For perpendicular beam of
incidence, if f
is 90, then cos f
is 0, therefore there is no Doppler shift. If the angle is 0, then cos
f
is 1, and there is maximum Doppler shift. In practice however, this is
mostly not possible. Therefore to get an optimum Doppler shift, the
transducer beam is usually oriented to make a 30 to 60 degree angle
with the arterial lumen. This gives an optimal color fill in. The
angle is also important for measurements of velocities; it is known as
angle corrected velocities. After obtaining the spectral tracing from
a vessel the angle is corrected so that it is parallel to the vessel
lumen. This gives us the true velocity. But in practice, when we try
to attempt to do this (especially so in carotid tracing, which is
parallel to the skin surface), the angle goes beyond 60. This will
give a spurious increase in velocities.
For
example: If angle is changed from 50 to 55, then the velocity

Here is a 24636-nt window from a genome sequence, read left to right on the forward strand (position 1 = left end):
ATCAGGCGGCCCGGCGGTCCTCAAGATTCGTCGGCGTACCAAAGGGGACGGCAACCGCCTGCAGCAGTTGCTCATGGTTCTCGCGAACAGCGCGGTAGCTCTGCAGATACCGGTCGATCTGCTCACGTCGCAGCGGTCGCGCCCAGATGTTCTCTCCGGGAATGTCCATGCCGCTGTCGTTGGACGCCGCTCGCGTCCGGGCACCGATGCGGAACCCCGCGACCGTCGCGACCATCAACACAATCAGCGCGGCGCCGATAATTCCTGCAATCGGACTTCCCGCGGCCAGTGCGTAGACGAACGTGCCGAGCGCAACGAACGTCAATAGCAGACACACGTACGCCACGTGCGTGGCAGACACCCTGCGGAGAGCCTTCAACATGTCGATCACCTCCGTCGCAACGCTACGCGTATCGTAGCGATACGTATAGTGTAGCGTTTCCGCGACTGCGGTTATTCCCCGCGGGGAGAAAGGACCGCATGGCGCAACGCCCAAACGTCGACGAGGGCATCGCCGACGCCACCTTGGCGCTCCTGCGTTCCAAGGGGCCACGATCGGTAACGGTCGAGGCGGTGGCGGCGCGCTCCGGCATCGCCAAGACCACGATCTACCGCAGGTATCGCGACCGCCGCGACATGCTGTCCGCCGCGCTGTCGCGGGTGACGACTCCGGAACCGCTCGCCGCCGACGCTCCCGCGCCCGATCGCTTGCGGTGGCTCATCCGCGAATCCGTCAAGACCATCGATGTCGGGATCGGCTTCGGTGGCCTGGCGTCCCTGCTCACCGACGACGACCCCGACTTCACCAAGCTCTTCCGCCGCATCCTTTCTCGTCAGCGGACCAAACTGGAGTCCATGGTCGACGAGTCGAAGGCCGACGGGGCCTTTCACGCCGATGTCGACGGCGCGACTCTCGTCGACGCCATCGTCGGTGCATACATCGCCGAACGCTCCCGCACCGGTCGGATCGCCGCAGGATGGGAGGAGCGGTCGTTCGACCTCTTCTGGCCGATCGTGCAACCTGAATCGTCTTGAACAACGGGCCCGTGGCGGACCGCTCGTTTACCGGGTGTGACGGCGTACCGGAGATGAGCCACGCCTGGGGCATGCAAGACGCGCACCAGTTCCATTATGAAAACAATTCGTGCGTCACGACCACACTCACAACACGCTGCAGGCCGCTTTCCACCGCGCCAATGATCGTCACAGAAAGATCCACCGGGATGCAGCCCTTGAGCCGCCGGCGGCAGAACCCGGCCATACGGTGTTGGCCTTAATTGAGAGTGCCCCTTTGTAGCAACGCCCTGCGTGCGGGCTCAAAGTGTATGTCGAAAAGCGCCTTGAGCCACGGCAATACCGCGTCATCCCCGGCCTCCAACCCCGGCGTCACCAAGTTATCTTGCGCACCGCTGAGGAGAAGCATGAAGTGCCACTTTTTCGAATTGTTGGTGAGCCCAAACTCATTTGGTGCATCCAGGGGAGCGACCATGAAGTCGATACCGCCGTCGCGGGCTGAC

difference moves from 45 cm/s to 50 cm/s. (5 cm/s)
If the
angle is changed from 70 degrees to 75 degrees, the velocity
difference moves from 84 cm/s to 112 cm/s (a difference of 28 cm/s).
(See Fig 1)
Since the grading of stenosis in carotid arteries is
done according to velocities, taking the angle corrected velocities
beyond 60 will give a false positive high grade stenosis, since the
velocities measured will be much higher than actual. Thus the angle
should be kept between 3060.
2. What happens if I cannot align
the angle to absolutely parallel to the vessel without crossing 60
degrees – should I take a reading as it is?
As
described earlier, it is vital to keep the angle between 3060
degrees, max at 60 and not beyond. Another option is to use a
wedgeshaped water bag kit, which can be attached to the transducer;
this has an advantage as it gives same angle to the scanner image, so
even if the vessel is parallel to the skin surface, it appears at the
same angle (usually 30 degrees). See Fig 2, below.